posted on Jun, 21 2017 @ 10:11 PM
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a reply to: Flyingclaydisk

Thank you Flying target
I had never come across that info ... or never put it together myself.

God I love learning new stuff!

Thanks!

Makes perfect sense now that I put it all together. And from one of my favorite people even if we do disagree occasionally.

P

edit on 21/6/2017 by pheonix358 because: (no reason given)



posted on Jun, 22 2017 @ 07:44 AM
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a reply to: pheonix358

My pleasure, Thanks!

As an amateur photographer myself, I actually wondered the exact same thing a number of years back. I thought it very odd people never smiled, so I actively looked into it and the exposure time thing was the reason.

Heh, I can remember thinking to myself..."Man, people must have been really miserable back then!"

Turned out, that wasn't the reason at all.


On an anecdotal note, getting people to smile "naturally" for a photograph is actually surprisingly difficult. Having them continue to smile (naturally) through a sequence of several photographs is even more difficult still...and modern day cameras are lightning fast in comparison to the cameras used in the OP's pics.


edit on 6/22/2017 by Flyingclaydisk because: (no reason given)



posted on Jun, 22 2017 @ 09:07 AM
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a reply to: FauxMulder

They were forced to work hard, I don't know about play hard, mores and stereotypes were enforced , more.

You had to be proper...

Look at this pic, guess who the stern taskmaster is? Center figure, hands on hips, what a scowl on that face. The two nearest girls are actually leaning away from her 'heat'.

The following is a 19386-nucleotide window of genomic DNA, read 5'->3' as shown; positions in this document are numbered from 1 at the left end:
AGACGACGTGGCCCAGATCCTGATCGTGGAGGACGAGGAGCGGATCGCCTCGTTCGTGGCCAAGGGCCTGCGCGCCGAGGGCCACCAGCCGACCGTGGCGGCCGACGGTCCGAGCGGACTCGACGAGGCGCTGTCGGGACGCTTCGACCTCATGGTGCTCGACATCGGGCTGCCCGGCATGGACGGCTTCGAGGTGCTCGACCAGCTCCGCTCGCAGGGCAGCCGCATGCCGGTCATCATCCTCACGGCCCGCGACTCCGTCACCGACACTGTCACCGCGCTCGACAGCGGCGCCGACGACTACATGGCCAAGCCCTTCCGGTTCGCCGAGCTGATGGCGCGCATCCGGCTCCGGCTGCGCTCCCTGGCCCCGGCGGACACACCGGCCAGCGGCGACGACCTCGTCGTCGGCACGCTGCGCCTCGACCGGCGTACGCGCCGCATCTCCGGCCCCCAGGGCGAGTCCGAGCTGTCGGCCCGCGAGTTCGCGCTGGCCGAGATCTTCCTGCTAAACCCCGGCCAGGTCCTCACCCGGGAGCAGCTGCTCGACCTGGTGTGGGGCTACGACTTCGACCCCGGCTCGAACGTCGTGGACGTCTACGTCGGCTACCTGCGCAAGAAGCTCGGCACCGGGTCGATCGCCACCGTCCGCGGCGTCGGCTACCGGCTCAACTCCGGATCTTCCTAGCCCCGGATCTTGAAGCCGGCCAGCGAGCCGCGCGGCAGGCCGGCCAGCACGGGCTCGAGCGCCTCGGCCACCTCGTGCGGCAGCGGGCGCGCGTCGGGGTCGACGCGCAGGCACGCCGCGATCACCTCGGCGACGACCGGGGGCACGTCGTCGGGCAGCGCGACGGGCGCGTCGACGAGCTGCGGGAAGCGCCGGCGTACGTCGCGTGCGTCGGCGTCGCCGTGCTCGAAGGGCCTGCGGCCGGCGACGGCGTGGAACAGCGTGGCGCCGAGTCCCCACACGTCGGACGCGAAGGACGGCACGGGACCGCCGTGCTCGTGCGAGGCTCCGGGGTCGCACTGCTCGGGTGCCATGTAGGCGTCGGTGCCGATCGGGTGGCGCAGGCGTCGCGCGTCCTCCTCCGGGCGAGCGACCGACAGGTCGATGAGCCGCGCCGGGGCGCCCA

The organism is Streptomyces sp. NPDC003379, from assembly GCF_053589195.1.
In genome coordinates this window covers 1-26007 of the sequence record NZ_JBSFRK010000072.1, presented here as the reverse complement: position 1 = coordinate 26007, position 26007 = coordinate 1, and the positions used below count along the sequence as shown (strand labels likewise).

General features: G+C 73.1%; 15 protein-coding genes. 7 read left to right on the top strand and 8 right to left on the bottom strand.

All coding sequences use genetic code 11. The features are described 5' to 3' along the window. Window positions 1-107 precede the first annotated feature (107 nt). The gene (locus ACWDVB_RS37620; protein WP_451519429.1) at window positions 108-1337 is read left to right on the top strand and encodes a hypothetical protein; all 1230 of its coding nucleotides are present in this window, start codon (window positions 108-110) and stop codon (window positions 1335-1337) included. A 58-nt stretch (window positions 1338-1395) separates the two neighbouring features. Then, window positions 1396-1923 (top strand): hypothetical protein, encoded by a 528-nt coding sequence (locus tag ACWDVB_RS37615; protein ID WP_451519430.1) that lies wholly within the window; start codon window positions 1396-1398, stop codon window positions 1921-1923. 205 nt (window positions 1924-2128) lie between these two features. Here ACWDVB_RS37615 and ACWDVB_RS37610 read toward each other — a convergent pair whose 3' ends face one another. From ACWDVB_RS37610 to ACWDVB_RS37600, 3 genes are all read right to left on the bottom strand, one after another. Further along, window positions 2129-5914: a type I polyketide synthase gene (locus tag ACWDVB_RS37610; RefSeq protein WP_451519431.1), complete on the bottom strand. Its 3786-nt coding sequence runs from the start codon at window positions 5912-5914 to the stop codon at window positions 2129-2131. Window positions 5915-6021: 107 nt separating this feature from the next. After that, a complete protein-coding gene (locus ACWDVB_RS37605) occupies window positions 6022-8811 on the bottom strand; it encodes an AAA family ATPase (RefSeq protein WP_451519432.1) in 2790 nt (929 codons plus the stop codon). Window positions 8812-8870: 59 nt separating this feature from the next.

I can almost hear her yell after the (no smiles) time lapse exposure, "Now get back to work!"



Imo, big diff between their sad faces and the "No smiling" plea on the part of the Photographer.
edit on 22-6-2017 by intrptr because: spelling



posted on Jun, 22 2017 @ 09:39 AM
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a reply to: Flyingclaydisk


Pheonix, the reason people didn't smile didn't have as much to do with being serious, as it was about exposure times being so long people could not maintain the smile. So photographers would tell them not to smile so they would hold their faces as still as possible in an easily maintainable fashion.

Its more complex than that...


We noticed that every photo until 1900 is devoid of emotion; however, soon after people began exhibiting wide, full smiles in both portraits and candid shots. So we just had to know why.


They go on to debunk harder life, bad teeth and exposure times...


We ourselves had always simply assumed that the lack of smiling was due to the long exposure times for cameras of the day. It would have been VERY painful to sit for an hour or more, but our research shows that exposure times were no more than 4-5 seconds even for the early photos. So that's not it either...

Read on to discover the 'seriousness' of the situation...

archives, why people didn't smile...